That mind-set came to a head in the 1925 Scopes trial, in which a Tennessee high-school teacher was charged with teaching evolution. William Jennings Bryan, the special prosecutor, saw the issue as religion versus the intellectuals, whom he dubbed a "scientific soviet." The "little irresponsible oligarchy of self-styled 'intellectuals,'" he said, forces science and rationalism on solid Christian folk. "Parents have a right to say that no teacher paid by their money shall rob their children of faith in God and send them back to their homes, skeptical, infidels, or agnostics, or atheists."

For Hofstadter, the Scopes trial "greatly quickened the pulse of anti-intellectualism. For the first time in the 20th century, intellectuals and experts were denounced as enemies." Hofstadter also noted—remember, he was writing in the early 1960s—that for many today, the evolution controversy is "as remote as the Homeric era."

No longer. Tennessee just passed a law protecting teachers who want to challenge evolution—and global warming. As one of the bill's supporters stated, the teaching of evolution was "extremely unbalanced." In other words, it was taught as true. The old battles are not over; indeed, the situation seems to be getting worse. For conservatives, conventional morality and religion are waning. Sexuality no longer seems contained or constrained. Men are marrying men. What's next? Interspecies marriage?

If the ills of modernity are intensifying, conservatives know why. They rarely mention hyperconsumerism or advertising or a rigidifying class structure—the byproducts of advanced capitalism. Rather, they dwell on the presumably corrosive ideas of the educated, especially the professoriate.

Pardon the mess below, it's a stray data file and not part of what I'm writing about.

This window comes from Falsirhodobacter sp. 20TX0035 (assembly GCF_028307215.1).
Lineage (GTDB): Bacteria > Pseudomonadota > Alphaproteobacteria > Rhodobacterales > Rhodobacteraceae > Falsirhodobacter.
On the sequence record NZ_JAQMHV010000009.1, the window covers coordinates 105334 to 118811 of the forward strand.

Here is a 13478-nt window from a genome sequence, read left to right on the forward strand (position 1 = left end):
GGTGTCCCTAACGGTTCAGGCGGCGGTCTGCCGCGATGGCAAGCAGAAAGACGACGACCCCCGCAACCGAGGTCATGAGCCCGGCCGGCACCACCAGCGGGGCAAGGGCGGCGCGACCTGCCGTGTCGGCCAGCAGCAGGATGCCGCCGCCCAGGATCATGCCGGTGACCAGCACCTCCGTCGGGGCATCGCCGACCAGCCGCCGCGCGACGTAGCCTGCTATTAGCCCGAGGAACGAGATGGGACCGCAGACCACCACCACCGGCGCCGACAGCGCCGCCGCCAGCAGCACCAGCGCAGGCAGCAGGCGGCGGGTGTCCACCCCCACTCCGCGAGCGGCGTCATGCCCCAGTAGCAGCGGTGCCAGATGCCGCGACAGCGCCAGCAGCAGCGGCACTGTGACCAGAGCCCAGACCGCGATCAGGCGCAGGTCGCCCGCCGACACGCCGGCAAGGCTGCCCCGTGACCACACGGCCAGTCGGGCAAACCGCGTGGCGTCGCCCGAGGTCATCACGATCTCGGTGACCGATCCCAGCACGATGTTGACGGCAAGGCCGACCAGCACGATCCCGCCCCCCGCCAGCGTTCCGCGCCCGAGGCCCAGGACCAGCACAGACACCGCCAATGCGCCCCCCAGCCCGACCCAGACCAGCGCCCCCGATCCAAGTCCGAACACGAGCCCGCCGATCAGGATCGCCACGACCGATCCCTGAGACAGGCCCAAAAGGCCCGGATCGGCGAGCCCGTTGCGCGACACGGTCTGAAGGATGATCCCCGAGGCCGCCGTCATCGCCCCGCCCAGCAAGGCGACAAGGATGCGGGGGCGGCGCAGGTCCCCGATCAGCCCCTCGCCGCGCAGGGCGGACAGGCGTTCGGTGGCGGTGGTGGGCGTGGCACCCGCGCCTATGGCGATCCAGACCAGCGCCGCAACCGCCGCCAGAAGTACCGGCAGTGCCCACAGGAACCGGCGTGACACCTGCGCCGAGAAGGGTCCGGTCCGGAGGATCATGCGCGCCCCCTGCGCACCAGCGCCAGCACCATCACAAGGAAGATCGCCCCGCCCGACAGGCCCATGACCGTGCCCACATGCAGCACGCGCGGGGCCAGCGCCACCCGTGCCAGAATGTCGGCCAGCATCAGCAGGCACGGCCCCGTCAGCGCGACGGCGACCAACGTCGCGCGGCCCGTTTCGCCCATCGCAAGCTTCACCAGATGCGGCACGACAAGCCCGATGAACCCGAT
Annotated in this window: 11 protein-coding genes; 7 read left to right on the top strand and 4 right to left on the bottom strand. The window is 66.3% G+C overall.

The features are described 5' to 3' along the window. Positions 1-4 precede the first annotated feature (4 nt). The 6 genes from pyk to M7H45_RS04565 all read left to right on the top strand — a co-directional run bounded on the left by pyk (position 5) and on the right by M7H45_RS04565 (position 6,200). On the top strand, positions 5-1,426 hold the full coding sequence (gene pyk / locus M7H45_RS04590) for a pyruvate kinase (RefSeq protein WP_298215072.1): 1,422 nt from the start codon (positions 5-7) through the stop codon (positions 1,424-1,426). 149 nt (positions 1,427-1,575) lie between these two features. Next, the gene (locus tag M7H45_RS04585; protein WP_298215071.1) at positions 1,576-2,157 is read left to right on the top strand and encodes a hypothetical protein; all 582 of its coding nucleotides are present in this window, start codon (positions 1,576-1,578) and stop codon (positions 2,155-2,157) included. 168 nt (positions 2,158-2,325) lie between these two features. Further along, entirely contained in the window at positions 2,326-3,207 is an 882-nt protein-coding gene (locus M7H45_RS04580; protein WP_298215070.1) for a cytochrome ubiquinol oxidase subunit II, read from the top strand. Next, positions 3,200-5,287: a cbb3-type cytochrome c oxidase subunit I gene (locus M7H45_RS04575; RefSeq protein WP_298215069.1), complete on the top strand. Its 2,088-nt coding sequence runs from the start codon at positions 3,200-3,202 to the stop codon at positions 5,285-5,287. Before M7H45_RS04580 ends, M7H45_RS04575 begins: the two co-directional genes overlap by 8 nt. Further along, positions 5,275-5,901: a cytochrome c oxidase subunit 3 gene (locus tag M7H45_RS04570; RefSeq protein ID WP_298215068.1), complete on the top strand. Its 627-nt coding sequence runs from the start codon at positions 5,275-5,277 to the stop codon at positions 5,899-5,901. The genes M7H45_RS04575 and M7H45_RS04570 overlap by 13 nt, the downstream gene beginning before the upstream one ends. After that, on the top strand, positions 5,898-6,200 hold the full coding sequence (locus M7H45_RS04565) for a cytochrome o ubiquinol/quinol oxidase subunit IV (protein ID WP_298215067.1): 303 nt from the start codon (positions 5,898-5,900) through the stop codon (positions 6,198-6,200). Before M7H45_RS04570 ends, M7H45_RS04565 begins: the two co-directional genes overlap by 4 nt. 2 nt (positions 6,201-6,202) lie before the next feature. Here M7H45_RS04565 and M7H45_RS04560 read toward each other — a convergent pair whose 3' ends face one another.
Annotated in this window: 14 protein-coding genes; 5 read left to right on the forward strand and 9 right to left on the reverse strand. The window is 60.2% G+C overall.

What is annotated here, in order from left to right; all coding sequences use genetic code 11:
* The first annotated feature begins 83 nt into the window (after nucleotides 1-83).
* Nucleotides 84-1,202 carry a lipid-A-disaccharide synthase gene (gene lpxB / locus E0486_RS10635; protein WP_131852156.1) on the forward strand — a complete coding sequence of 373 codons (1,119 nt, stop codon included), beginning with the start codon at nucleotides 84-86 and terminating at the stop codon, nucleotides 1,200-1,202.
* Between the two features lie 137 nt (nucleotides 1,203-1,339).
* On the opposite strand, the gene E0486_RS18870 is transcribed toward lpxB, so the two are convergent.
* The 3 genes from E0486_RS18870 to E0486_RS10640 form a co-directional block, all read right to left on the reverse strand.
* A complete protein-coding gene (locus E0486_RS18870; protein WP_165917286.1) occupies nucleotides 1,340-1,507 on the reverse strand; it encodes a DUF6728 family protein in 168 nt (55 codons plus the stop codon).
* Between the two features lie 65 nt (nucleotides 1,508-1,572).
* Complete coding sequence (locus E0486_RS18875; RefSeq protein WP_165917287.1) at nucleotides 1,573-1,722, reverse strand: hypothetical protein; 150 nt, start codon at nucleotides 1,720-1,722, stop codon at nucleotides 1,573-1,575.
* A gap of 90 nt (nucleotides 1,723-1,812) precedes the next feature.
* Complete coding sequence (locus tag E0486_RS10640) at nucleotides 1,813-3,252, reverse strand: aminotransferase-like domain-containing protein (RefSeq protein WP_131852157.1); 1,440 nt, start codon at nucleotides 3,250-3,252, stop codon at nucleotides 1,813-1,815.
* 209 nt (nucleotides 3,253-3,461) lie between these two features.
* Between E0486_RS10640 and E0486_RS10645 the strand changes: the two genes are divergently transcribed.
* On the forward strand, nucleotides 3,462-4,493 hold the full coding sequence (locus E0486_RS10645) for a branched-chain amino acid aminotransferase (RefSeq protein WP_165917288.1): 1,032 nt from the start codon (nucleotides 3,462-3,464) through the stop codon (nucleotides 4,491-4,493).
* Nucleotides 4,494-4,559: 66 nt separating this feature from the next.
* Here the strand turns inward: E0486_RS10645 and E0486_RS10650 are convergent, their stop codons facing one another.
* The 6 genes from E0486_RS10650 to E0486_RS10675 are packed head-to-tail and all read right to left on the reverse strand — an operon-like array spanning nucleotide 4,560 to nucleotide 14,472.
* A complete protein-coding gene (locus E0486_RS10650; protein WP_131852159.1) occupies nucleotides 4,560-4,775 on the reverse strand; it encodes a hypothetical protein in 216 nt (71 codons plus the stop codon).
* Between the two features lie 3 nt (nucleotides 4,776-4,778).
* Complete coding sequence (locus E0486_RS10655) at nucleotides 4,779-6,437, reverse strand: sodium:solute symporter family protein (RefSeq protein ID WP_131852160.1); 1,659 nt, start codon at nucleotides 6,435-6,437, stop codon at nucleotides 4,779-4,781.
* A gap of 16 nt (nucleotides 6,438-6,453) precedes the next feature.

Correspondingly, many conservative politicians flaunt their unworldliness as proof of their virtuousness. Often their provincialism requires no flaunting. Anti-intellectualism flourishes in contemporary America. To the applause of conservatives, George W. Bush took pride in his C average at Yale University. Mitt Romney has sought to burnish his anti-intellectual credentials by complaining that the Harvard-educated Obama "spent too much time at Harvard." Romney, who has spent more time at Harvard than Obama, and has sent three of his sons there, explained that little can be learned from "just reading" or hanging out "at the faculty lounge."

Rick Santorum has also attacked Obama, this time as a "snob" for wanting everyone to go to college. Santorum, who has three advanced degrees and whose father was a clinical psychologist with a Ph.D., said he knows why Obama wants everyone to get higher education: so that students will be "indoctrinated" by their liberal professors.

How did liberals take command of higher education and derail America? The standard conservative interpretation is straightforward: America progressed smoothly from Presidents George Washington through Dwight D. Eisenhower, but went to hell in the 1960s and has yet to recover. Radicals have taken over the universities and spread their poison. That is the gist of David Gelernter's book.

Patriotism and families once flourished, Gelernter argues, and then patriotism disintegrated into bitterness, and the nuclear family crumbled. The proportion of children born to unmarried women began to rise in the 60s from 5 percent and has not stopped since, reaching 41 percent today. That is bad news for children, who suffer in every way from single parenthood. What accounts for these two phenomena—the fall of old-style patriotism and the traditional family? Easy. Intellectuals. "Patriotism has been beaten bloody and the family is on the ropes. It has been a great epoch for American intellectuals," Gelernter writes. How do intellectuals engender the rise of single parenthood? Again, easy—so easy that he does not explain, and never returns to the subject.